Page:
A spokesperson from the Wisconsin-based insurance TravelGuard said "we have not noted any inquiries regarding trip cancellation inquiries for DR either."
Stan Sandberg, co-founder of TravelInsurance.com, a website for consumers to search, compare and purchase travel insurance, said he's aware of only one family who, on Tuesday, canceled their July trip to the DR "as a result of the news stories coming out."
Still, through Thursday afternoon, TravelInsurance.com is "pacing to almost double the number of policies sold in June versus the average of the prior three months with DR listed as primary destination," Sandberg said. That's an indicator that interest remains strong.
And the Caribbean Hotel and Tourism Association, which represents 30 hotels in the Dominican Republic as well as the country's national hotels association, hasn’t received information about a spike in trip cancellations.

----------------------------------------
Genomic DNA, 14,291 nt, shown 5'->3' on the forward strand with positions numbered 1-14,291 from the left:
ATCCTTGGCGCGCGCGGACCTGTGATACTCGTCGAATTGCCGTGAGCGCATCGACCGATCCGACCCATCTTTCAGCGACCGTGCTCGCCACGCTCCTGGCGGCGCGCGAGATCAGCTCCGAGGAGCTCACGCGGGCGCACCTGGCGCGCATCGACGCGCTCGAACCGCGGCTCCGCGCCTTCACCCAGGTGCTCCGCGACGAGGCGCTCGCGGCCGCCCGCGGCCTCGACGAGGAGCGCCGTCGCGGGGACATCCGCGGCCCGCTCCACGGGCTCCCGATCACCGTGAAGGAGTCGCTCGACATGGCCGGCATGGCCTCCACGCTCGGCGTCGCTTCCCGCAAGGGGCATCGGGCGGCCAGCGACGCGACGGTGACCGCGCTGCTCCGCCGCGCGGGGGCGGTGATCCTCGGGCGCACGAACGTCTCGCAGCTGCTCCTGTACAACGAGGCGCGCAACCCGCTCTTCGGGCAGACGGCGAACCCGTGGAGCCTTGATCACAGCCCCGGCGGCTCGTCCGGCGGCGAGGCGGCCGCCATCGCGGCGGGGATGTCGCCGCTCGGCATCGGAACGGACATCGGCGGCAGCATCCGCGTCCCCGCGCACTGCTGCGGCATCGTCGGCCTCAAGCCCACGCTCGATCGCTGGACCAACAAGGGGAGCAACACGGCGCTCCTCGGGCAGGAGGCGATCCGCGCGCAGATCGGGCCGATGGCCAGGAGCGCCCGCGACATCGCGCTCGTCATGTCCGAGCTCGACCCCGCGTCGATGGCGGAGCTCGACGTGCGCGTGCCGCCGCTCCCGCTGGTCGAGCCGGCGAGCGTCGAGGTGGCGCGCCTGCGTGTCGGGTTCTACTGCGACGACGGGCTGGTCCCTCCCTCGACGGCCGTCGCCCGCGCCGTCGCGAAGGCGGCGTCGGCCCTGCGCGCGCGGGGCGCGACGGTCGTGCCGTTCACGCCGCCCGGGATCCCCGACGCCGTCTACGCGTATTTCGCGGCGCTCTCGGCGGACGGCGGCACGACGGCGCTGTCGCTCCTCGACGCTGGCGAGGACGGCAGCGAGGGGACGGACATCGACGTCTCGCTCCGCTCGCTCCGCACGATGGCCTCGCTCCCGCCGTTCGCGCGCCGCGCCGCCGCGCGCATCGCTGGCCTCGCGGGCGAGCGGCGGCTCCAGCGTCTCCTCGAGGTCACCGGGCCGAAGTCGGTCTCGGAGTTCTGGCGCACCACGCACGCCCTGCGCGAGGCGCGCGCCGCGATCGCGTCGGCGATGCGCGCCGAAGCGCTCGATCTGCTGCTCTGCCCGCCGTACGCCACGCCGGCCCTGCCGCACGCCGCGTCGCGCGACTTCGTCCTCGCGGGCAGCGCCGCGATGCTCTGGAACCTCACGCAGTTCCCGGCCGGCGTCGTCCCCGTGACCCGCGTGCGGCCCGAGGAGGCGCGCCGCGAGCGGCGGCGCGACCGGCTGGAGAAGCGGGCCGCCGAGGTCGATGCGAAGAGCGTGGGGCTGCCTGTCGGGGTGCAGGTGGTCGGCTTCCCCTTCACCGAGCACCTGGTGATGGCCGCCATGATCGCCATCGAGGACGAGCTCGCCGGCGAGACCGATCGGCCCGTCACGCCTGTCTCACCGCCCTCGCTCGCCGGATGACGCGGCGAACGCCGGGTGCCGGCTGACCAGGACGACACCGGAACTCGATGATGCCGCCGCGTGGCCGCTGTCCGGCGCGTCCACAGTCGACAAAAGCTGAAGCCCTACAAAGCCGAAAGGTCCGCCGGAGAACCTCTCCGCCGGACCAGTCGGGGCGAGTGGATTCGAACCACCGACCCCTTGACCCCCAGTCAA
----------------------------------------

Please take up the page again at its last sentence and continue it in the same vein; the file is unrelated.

“We have not seen any impact on travel to the region in recent weeks. The Caribbean is on track in 2019 to experience the highest number of visitors on record,” the organization said in a statement.
The association said about 30 million people visit the Caribbean annually. From that figure, the Ministry of Tourism in the Dominican Republic claims an average of 6 million people visiting a year.
Last year, the Dominican Republic's booming tourism industry grossed $7.6 billion, accounting for more than 17% of its economy, according to the Ministry of Tourism. Americans have much to do with the figure. Of the 6.6 million tourists the Dominican Republic received last year, 2 million flew there from the U.S., who visited particularly during the winter, according to the government agency.
This week, the Ministry of Tourism cited a report from its central bank that said 99% of U.S. tourists they surveyed said they’d return to the island for vacation.
Some tourists interviewed by NBC Washington and Telemundo44 last week in Santo Domingo agreed with that assessment. But one woman said she was worried about visiting La Romana with kids and another said she was reconsidering drinking alcohol there.
Local business owner Bienvenido Torres said he didn't anticipate a drop in business.